Jack Leland // Posted 3 June 2008 at 6:34 pm

I use “women” as do most males I know, and I use males instead of “men” quite often. I don’t think I have ever called a woman “a female” or heard any other than a very ignorant male say that. I am not sure how this fits into your framework here.

Anne Onne // Posted 3 June 2008 at 7:20 pm

Soirore, that’s awful! It really does seem that some people want to go out of their way unneccessarily to enforce this. Certainly, I’ve read the odd rant about ‘politically correct’ language, but it’s sobering to remember that these kinds of people are often in positions to reinforce the status quo, and that a lot of people can’t see why it might be offensive or alienating.

Kathy, fair point. I get what you mean about separating genders when a generic ‘humankind/humans/humanity’ would be best, and I agree that gender doesn’t always ened to be stuck in there.

And I empathise with your ‘shades of meaning’ admission. I have another problem – in my head I tend to rewrite the meaning of a word if it’s unsavoury to me, so I have to sometimes remind myself that many aren’t as liberal in their interpretations as I am, and remind myself what it generally means in a context. And trying to master language at a complex level is very difficult, and the internet is not a friend of nuance.

I didn’t mean to come at you full-throttle, and you’re obviously not a troll, so I respect your view and the reasons behind it. It’s just the tone of the end of your comment seemed a bit reminiscent of the kind of language that claims that those who disagree are the things you said you weren’t. I can see now that it wasn’t your intention, but I felt it important to point out that we all want to be careful to try and avoid the rhetoric of the Right, because it’s so insidious and a part of culture that we don’t always realise. It’s a bit of an automatic reaction to this kind of thing because of the kind of comments feminist spaces draw, which is why it’s good that commenters can reply and clear up misconceptions, and agree to disagree. So despite differences, I look forward to reading as many comments as you’d care to leave. :)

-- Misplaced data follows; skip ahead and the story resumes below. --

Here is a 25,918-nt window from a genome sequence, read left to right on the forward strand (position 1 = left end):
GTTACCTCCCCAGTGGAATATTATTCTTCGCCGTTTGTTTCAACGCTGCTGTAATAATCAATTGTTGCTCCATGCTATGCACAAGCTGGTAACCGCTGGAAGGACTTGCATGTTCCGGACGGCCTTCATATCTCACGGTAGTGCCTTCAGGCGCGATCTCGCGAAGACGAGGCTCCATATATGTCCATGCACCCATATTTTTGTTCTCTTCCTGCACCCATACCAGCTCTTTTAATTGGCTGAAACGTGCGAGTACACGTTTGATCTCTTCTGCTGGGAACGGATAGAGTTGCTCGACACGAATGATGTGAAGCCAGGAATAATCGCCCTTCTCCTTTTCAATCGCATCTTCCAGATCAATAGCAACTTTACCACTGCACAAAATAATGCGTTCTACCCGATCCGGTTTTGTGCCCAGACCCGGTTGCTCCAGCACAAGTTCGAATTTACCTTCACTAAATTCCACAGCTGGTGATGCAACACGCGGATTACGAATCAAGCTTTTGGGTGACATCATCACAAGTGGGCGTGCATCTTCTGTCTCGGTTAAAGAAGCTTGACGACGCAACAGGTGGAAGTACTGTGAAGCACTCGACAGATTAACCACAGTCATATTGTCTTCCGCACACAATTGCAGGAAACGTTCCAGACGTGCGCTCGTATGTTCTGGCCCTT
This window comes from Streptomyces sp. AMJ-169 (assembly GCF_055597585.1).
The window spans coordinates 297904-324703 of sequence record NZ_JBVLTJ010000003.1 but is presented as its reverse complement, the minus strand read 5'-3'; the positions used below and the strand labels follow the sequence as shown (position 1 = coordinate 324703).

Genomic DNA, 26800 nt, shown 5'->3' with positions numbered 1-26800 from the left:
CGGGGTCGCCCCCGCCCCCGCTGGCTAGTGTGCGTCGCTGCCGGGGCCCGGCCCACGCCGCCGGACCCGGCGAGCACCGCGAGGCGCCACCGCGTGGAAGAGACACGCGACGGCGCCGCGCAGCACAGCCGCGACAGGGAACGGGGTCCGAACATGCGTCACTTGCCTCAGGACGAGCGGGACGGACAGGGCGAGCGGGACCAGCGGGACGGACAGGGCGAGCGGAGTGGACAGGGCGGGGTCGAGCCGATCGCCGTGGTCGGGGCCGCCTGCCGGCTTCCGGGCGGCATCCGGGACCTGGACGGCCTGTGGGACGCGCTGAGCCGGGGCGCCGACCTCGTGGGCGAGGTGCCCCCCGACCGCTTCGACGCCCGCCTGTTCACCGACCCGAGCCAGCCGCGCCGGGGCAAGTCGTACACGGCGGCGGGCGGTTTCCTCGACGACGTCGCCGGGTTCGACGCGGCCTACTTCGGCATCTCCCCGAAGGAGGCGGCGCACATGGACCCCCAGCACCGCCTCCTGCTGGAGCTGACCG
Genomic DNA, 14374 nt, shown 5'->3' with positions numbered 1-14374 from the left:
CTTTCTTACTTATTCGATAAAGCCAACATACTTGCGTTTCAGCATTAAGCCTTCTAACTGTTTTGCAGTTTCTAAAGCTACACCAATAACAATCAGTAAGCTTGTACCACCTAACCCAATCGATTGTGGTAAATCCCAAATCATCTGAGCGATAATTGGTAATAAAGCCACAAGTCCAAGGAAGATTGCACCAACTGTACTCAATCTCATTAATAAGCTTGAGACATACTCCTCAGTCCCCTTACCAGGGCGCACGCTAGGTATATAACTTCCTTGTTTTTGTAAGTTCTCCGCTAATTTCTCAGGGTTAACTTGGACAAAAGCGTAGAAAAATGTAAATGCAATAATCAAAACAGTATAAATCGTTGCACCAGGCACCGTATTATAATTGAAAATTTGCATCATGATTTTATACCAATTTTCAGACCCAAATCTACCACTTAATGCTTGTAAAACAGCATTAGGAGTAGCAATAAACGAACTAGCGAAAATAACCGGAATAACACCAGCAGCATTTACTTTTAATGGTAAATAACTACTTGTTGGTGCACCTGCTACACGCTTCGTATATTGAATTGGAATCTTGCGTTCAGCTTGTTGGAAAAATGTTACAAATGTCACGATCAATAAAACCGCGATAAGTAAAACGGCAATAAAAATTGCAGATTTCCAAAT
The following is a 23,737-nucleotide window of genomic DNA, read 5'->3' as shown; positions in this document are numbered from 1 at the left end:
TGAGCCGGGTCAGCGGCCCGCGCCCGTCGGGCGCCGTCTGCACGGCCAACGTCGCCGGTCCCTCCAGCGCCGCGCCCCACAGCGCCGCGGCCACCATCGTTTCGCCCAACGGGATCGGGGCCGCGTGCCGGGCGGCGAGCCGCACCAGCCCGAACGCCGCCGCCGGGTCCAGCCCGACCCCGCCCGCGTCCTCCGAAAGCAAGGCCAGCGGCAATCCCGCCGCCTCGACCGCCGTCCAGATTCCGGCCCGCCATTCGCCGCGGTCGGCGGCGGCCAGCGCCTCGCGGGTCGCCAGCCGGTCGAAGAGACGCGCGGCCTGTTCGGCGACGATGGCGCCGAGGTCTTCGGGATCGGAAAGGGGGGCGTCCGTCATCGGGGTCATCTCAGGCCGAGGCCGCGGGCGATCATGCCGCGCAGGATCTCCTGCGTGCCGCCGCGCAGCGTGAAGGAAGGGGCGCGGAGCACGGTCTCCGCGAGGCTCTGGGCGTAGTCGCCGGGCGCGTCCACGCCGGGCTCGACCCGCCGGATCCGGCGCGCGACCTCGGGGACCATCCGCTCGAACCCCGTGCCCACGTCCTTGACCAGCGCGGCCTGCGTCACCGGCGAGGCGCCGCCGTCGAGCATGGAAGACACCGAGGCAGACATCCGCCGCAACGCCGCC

I do think some of the macho male posturing is unique to the West and English speakers, or rather that each culture has different ways of being patriarchical.

And I’m interested in the use of the word ‘man’ in that context. I supposed that some people used it, but I’ve hardly experienced every dialect or community!

Matthew // Posted 3 June 2008 at 8:12 pm


Thank you for a very interesting post. In his textbook on Game Theory, Martin Osborne includes an argument for his use of “she” exclusively as the third person singular pronoun. He cites a few psychological experiments that show the use of he is not neutral:

“a finding consistent with the observation that whereas people may say “when an airplane pilot is working, he needs to concentrate”, they do not usually say “when a flight attendant is working, he needs to concentrate” or “when a secretary is working, he needs to concentrate””.

And from the American Heritage Dictionary he quotes “Thus ‘he’ is not really a gender neutral pronoun; rather it refers to a male who is taken to be the representative member of a group referred to by its antecedent. The traditional usage, then, is not simply a grammatical convention; it also suggests a particular pattern of thought”.

I thought you might find that interesting.

Osborne’s approach reflects my own, so I’m interested to hear why Dawkins claims to have been told this is patronising.


I used to write “Dear Sirs” as opposed to adding Madam because I haven’t heard the word used in a positive (or neutral) light and forgot that Sirs was distinctly not neutral. I once sent an email to an academic department at a university and got a reply that, quite rightly, chastised me for using it. I now use “Madam or Sir” – I’m pedantic about alphabetical order – but I’m not convinced.


Katarina // Posted 3 June 2008 at 8:24 pm

“In language, some writers still use the male second person ‘he’ to refer to a general audience.”